Second, the family system's standard-bearer needs to supervise others and stay alert for warning signs of potential problems. We provide a list of such warning signs in TechnoStress.

Third, the family needs to develop its own rules for technology use that stress limitations, safety and equal family opportunities.

Fourth, families need to maintain their balance and belonging by having periodic family meetings concerning rules, problems and experiences with technology.

Finally, the family needs, at times, to share technological experiences to promote a sense of togetherness in a potentially isolating world.

Your Internet surfing clients will be communicating and learning. They will likely bring these communications to therapy sessions. Some information they glean from the net will be valuable and helpful while other data may be questionable. One lesson that I have learned is never to trust information gathered on the Internet without checking the validity of the source. If I pick up a study result or an interesting tidbit via the web that I plan to use in my writing or teaching, I try to corroborate it by e-mailing the person whose web site displayed the information and asking for further references. Your clients, who are participating in discussion groups, chat rooms and Usenet discussions, may have to be reminded to check out their information, too.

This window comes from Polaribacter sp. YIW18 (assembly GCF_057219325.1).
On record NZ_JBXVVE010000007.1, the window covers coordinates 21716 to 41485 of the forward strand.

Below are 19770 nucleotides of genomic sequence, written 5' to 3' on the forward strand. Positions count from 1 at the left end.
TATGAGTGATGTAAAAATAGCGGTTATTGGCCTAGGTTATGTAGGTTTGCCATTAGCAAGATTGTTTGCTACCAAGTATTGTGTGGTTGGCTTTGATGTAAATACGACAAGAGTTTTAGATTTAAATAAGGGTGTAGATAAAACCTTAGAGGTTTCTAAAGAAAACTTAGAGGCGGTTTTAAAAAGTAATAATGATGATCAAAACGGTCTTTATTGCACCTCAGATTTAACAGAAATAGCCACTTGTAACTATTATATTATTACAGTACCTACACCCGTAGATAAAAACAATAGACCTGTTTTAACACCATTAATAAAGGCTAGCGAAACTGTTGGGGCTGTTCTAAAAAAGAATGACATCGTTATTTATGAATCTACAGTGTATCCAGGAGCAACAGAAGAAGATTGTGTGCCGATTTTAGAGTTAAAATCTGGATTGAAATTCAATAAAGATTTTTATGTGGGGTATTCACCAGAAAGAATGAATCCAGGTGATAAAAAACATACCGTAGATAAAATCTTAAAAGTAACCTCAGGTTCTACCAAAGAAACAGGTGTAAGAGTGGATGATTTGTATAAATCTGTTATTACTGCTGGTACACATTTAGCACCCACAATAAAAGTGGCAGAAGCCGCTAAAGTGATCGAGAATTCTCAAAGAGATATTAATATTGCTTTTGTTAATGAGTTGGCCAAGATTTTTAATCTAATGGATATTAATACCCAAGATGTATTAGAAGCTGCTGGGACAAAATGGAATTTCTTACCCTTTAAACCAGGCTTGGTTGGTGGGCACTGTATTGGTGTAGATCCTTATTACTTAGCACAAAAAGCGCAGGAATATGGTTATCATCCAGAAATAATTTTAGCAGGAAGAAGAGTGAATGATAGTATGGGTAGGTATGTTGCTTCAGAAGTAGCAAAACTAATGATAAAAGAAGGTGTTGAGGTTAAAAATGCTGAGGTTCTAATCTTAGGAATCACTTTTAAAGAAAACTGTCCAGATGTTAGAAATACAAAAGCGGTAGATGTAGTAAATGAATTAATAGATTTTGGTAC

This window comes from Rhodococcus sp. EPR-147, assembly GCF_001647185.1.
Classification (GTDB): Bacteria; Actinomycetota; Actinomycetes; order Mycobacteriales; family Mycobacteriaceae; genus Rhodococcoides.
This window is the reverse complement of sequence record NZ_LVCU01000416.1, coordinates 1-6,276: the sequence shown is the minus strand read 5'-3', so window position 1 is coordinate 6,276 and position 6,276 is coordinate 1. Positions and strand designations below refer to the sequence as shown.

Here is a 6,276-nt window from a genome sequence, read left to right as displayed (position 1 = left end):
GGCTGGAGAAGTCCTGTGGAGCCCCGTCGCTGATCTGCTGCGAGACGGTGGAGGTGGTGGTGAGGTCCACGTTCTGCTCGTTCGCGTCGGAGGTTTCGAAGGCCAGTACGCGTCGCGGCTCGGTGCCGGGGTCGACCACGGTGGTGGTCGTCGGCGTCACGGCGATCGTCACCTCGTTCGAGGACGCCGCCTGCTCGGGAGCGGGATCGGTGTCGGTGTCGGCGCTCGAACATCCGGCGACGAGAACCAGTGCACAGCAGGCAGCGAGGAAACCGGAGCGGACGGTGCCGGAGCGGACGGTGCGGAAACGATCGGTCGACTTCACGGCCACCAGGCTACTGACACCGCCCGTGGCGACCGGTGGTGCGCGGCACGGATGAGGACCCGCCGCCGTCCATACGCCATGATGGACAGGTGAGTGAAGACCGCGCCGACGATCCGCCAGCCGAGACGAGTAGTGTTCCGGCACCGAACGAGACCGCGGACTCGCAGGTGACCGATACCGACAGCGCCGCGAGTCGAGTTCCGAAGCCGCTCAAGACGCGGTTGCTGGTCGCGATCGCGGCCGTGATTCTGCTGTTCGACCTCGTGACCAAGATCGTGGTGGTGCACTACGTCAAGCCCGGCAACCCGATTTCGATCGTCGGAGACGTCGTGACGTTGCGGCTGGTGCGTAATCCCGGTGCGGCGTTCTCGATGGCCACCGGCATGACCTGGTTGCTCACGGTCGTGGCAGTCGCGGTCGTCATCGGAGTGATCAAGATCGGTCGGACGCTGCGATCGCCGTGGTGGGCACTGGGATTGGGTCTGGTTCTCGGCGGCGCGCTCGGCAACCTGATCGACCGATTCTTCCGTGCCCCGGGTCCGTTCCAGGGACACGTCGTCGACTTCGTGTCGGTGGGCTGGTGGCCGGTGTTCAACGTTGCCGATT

A recent study of over 7,000 British general medical practitioners found that 81% are online and more than half use e-mail to communicate with patients. I encourage you to think carefully about exchanging e-mail with clients. As I have said before (read my article in the January/February issue of The National Psychologist which is available at my web site at about taking precautions in establishing and sharing your online identity), there are special concerns when you use electronic mail as an adjunct to the therapeutic process.

For further information on the HomeNet study you can either read the Press Release at, a report on the full study at or the article published in the American Psychologist at

Copyright, 1998, The National Psychologist. Reprinted with permission. The National Psychologist is a privately-owned bimonthly newspaper which may be purchased for $30 a year. Write or call: TNP, 6100 Channingway Blvd., Suite 303, Columbus, OH 43232; telephone: 614.861.1999 or fax with Visa or MC to 614.861.1996.